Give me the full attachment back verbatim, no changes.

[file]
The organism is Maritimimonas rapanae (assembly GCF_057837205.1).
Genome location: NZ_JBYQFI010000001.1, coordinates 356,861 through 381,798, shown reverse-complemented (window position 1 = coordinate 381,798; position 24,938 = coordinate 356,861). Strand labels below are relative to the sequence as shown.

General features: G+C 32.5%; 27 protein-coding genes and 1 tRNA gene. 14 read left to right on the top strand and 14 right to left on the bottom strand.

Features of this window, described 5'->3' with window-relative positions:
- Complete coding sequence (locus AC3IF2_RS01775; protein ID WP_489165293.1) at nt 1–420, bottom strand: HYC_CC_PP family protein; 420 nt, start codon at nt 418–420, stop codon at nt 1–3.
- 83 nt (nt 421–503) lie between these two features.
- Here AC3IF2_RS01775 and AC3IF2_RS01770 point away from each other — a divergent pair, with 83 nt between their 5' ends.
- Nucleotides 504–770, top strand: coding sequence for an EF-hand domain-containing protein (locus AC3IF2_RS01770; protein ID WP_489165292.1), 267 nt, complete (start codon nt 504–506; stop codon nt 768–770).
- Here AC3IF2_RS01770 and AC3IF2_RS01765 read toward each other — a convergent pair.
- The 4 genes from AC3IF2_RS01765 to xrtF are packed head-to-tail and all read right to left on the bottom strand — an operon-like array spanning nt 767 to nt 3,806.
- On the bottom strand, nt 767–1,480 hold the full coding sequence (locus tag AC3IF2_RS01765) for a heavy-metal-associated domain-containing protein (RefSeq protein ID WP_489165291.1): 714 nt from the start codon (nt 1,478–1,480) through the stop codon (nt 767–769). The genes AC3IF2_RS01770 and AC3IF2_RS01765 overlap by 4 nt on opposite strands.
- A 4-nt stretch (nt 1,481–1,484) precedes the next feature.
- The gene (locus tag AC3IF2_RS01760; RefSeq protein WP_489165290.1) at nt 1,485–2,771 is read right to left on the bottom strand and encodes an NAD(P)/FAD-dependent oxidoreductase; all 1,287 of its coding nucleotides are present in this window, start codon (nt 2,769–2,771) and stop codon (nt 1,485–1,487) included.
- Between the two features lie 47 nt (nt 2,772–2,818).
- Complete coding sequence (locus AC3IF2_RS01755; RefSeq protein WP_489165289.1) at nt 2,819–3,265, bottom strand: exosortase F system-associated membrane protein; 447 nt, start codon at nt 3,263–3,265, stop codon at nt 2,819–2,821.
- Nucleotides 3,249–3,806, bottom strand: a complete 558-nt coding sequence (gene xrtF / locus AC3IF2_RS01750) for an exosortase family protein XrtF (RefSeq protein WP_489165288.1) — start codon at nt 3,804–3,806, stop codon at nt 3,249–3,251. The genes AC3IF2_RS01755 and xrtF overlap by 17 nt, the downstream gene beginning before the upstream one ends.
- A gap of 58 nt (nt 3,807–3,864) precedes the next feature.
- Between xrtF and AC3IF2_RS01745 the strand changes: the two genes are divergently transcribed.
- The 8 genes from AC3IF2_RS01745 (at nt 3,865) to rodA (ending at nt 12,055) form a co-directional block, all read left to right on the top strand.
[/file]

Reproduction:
The organism is Maritimimonas rapanae (assembly GCF_057837205.1).
Genome location: NZ_JBYQFI010000001.1, coordinates 356,861 through 381,798, shown reverse-complemented (window position 1 = coordinate 381,798; position 24,938 = coordinate 356,861). Strand labels below are relative to the sequence as shown.

General features: G+C 32.5%; 27 protein-coding genes and 1 tRNA gene. 14 read left to right on the top strand and 14 right to left on the bottom strand.

Features of this window, described 5'->3' with window-relative positions:
- Complete coding sequence (locus AC3IF2_RS01775; protein ID WP_489165293.1) at nt 1–420, bottom strand: HYC_CC_PP family protein; 420 nt, start codon at nt 418–420, stop codon at nt 1–3.
- 83 nt (nt 421–503) lie between these two features.
- Here AC3IF2_RS01775 and AC3IF2_RS01770 point away from each other — a divergent pair, with 83 nt between their 5' ends.
- Nucleotides 504–770, top strand: coding sequence for an EF-hand domain-containing protein (locus AC3IF2_RS01770; protein ID WP_489165292.1), 267 nt, complete (start codon nt 504–506; stop codon nt 768–770).
- Here AC3IF2_RS01770 and AC3IF2_RS01765 read toward each other — a convergent pair.
- The 4 genes from AC3IF2_RS01765 to xrtF are packed head-to-tail and all read right to left on the bottom strand — an operon-like array spanning nt 767 to nt 3,806.
- On the bottom strand, nt 767–1,480 hold the full coding sequence (locus tag AC3IF2_RS01765) for a heavy-metal-associated domain-containing protein (RefSeq protein ID WP_489165291.1): 714 nt from the start codon (nt 1,478–1,480) through the stop codon (nt 767–769). The genes AC3IF2_RS01770 and AC3IF2_RS01765 overlap by 4 nt on opposite strands.
- A 4-nt stretch (nt 1,481–1,484) precedes the next feature.
- The gene (locus tag AC3IF2_RS01760; RefSeq protein WP_489165290.1) at nt 1,485–2,771 is read right to left on the bottom strand and encodes an NAD(P)/FAD-dependent oxidoreductase; all 1,287 of its coding nucleotides are present in this window, start codon (nt 2,769–2,771) and stop codon (nt 1,485–1,487) included.
- Between the two features lie 47 nt (nt 2,772–2,818).
- Complete coding sequence (locus AC3IF2_RS01755; RefSeq protein WP_489165289.1) at nt 2,819–3,265, bottom strand: exosortase F system-associated membrane protein; 447 nt, start codon at nt 3,263–3,265, stop codon at nt 2,819–2,821.
- Nucleotides 3,249–3,806, bottom strand: a complete 558-nt coding sequence (gene xrtF / locus AC3IF2_RS01750) for an exosortase family protein XrtF (RefSeq protein WP_489165288.1) — start codon at nt 3,804–3,806, stop codon at nt 3,249–3,251. The genes AC3IF2_RS01755 and xrtF overlap by 17 nt, the downstream gene beginning before the upstream one ends.
- A gap of 58 nt (nt 3,807–3,864) precedes the next feature.
- Between xrtF and AC3IF2_RS01745 the strand changes: the two genes are divergently transcribed.
- The 8 genes from AC3IF2_RS01745 (at nt 3,865) to rodA (ending at nt 12,055) form a co-directional block, all read left to right on the top strand.